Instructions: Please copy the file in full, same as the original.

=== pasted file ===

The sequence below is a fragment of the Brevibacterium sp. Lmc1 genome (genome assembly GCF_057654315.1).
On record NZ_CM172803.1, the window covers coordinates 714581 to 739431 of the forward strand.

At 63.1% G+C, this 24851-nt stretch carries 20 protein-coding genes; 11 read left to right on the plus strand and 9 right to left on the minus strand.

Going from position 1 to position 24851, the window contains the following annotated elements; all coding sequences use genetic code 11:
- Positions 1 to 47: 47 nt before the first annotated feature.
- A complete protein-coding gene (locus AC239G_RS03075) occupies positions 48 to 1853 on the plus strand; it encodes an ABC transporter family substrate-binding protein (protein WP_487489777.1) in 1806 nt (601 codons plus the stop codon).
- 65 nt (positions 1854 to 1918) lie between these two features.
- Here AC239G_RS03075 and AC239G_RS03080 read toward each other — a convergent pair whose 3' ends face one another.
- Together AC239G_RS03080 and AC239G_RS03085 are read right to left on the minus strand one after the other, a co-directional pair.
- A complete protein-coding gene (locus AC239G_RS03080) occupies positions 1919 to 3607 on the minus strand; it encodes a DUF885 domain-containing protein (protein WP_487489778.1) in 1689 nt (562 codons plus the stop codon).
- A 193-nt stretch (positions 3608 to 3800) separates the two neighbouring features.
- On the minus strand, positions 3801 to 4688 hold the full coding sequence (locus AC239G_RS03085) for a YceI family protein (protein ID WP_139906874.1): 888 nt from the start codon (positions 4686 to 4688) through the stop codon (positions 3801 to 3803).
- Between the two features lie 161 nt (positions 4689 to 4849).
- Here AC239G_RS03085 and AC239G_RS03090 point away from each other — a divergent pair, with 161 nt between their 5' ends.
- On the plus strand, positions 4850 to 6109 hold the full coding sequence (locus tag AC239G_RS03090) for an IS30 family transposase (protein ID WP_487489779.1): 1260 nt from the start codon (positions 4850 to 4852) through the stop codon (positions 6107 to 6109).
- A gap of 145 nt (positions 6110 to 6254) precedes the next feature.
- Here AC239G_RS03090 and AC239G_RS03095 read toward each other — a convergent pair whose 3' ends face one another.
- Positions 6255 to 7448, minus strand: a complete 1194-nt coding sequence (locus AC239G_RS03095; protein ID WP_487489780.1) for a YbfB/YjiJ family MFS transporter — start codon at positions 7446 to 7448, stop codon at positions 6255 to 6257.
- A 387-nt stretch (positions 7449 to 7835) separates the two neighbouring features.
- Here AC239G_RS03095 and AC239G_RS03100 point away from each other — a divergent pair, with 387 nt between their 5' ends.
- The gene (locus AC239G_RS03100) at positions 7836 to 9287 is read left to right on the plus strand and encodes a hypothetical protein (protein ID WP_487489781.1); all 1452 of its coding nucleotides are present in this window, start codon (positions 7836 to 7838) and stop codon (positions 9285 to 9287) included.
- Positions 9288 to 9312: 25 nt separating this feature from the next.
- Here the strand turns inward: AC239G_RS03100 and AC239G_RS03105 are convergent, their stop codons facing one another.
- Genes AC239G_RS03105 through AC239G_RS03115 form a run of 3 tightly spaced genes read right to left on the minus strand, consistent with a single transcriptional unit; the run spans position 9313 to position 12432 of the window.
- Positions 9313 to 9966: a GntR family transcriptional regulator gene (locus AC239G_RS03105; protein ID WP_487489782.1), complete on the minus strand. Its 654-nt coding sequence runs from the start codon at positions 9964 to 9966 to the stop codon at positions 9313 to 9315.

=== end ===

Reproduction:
The sequence below is a fragment of the Brevibacterium sp. Lmc1 genome (genome assembly GCF_057654315.1).
On record NZ_CM172803.1, the window covers coordinates 714581 to 739431 of the forward strand.

At 63.1% G+C, this 24851-nt stretch carries 20 protein-coding genes; 11 read left to right on the plus strand and 9 right to left on the minus strand.

Going from position 1 to position 24851, the window contains the following annotated elements; all coding sequences use genetic code 11:
- Positions 1 to 47: 47 nt before the first annotated feature.
- A complete protein-coding gene (locus AC239G_RS03075) occupies positions 48 to 1853 on the plus strand; it encodes an ABC transporter family substrate-binding protein (protein WP_487489777.1) in 1806 nt (601 codons plus the stop codon).
- 65 nt (positions 1854 to 1918) lie between these two features.
- Here AC239G_RS03075 and AC239G_RS03080 read toward each other — a convergent pair whose 3' ends face one another.
- Together AC239G_RS03080 and AC239G_RS03085 are read right to left on the minus strand one after the other, a co-directional pair.
- A complete protein-coding gene (locus AC239G_RS03080) occupies positions 1919 to 3607 on the minus strand; it encodes a DUF885 domain-containing protein (protein WP_487489778.1) in 1689 nt (562 codons plus the stop codon).
- A 193-nt stretch (positions 3608 to 3800) separates the two neighbouring features.
- On the minus strand, positions 3801 to 4688 hold the full coding sequence (locus AC239G_RS03085) for a YceI family protein (protein ID WP_139906874.1): 888 nt from the start codon (positions 4686 to 4688) through the stop codon (positions 3801 to 3803).
- Between the two features lie 161 nt (positions 4689 to 4849).
- Here AC239G_RS03085 and AC239G_RS03090 point away from each other — a divergent pair, with 161 nt between their 5' ends.
- On the plus strand, positions 4850 to 6109 hold the full coding sequence (locus tag AC239G_RS03090) for an IS30 family transposase (protein ID WP_487489779.1): 1260 nt from the start codon (positions 4850 to 4852) through the stop codon (positions 6107 to 6109).
- A gap of 145 nt (positions 6110 to 6254) precedes the next feature.
- Here AC239G_RS03090 and AC239G_RS03095 read toward each other — a convergent pair whose 3' ends face one another.
- Positions 6255 to 7448, minus strand: a complete 1194-nt coding sequence (locus AC239G_RS03095; protein ID WP_487489780.1) for a YbfB/YjiJ family MFS transporter — start codon at positions 7446 to 7448, stop codon at positions 6255 to 6257.
- A 387-nt stretch (positions 7449 to 7835) separates the two neighbouring features.
- Here AC239G_RS03095 and AC239G_RS03100 point away from each other — a divergent pair, with 387 nt between their 5' ends.
- The gene (locus AC239G_RS03100) at positions 7836 to 9287 is read left to right on the plus strand and encodes a hypothetical protein (protein ID WP_487489781.1); all 1452 of its coding nucleotides are present in this window, start codon (positions 7836 to 7838) and stop codon (positions 9285 to 9287) included.
- Positions 9288 to 9312: 25 nt separating this feature from the next.
- Here the strand turns inward: AC239G_RS03100 and AC239G_RS03105 are convergent, their stop codons facing one another.
- Genes AC239G_RS03105 through AC239G_RS03115 form a run of 3 tightly spaced genes read right to left on the minus strand, consistent with a single transcriptional unit; the run spans position 9313 to position 12432 of the window.
- Positions 9313 to 9966: a GntR family transcriptional regulator gene (locus AC239G_RS03105; protein ID WP_487489782.1), complete on the minus strand. Its 654-nt coding sequence runs from the start codon at positions 9964 to 9966 to the stop codon at positions 9313 to 9315.